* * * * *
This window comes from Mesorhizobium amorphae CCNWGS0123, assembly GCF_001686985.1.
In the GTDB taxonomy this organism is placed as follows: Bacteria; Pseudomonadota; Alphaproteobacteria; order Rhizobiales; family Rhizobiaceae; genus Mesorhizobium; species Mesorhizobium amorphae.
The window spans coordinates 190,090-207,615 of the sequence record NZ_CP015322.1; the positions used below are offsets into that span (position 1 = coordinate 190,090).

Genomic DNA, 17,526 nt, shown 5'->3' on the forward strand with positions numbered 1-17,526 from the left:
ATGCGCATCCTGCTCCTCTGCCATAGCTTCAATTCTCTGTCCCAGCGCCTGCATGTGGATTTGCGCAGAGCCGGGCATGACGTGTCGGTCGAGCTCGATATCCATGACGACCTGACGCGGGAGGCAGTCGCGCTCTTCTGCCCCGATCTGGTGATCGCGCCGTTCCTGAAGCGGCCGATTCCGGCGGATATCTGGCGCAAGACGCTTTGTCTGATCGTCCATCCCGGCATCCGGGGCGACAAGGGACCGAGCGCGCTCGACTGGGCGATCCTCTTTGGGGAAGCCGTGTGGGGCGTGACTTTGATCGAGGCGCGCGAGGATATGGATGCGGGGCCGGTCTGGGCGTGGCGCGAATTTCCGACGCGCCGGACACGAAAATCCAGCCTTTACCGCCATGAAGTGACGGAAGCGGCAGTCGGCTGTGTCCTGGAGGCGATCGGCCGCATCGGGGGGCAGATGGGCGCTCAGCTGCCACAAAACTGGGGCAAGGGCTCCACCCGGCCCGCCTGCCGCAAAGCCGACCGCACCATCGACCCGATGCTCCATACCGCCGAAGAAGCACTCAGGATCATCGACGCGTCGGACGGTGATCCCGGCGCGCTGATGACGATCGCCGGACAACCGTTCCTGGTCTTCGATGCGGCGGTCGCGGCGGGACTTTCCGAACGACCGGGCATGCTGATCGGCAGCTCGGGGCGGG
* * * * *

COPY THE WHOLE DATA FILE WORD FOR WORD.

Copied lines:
This window comes from Mesorhizobium amorphae CCNWGS0123, assembly GCF_001686985.1.
In the GTDB taxonomy this organism is placed as follows: Bacteria; Pseudomonadota; Alphaproteobacteria; order Rhizobiales; family Rhizobiaceae; genus Mesorhizobium; species Mesorhizobium amorphae.
The window spans coordinates 190,090-207,615 of the sequence record NZ_CP015322.1; the positions used below are offsets into that span (position 1 = coordinate 190,090).

Genomic DNA, 17,526 nt, shown 5'->3' on the forward strand with positions numbered 1-17,526 from the left:
ATGCGCATCCTGCTCCTCTGCCATAGCTTCAATTCTCTGTCCCAGCGCCTGCATGTGGATTTGCGCAGAGCCGGGCATGACGTGTCGGTCGAGCTCGATATCCATGACGACCTGACGCGGGAGGCAGTCGCGCTCTTCTGCCCCGATCTGGTGATCGCGCCGTTCCTGAAGCGGCCGATTCCGGCGGATATCTGGCGCAAGACGCTTTGTCTGATCGTCCATCCCGGCATCCGGGGCGACAAGGGACCGAGCGCGCTCGACTGGGCGATCCTCTTTGGGGAAGCCGTGTGGGGCGTGACTTTGATCGAGGCGCGCGAGGATATGGATGCGGGGCCGGTCTGGGCGTGGCGCGAATTTCCGACGCGCCGGACACGAAAATCCAGCCTTTACCGCCATGAAGTGACGGAAGCGGCAGTCGGCTGTGTCCTGGAGGCGATCGGCCGCATCGGGGGGCAGATGGGCGCTCAGCTGCCACAAAACTGGGGCAAGGGCTCCACCCGGCCCGCCTGCCGCAAAGCCGACCGCACCATCGACCCGATGCTCCATACCGCCGAAGAAGCACTCAGGATCATCGACGCGTCGGACGGTGATCCCGGCGCGCTGATGACGATCGCCGGACAACCGTTCCTGGTCTTCGATGCGGCGGTCGCGGCGGGACTTTCCGAACGACCGGGCATGCTGATCGGCAGCTCGGGGCGGG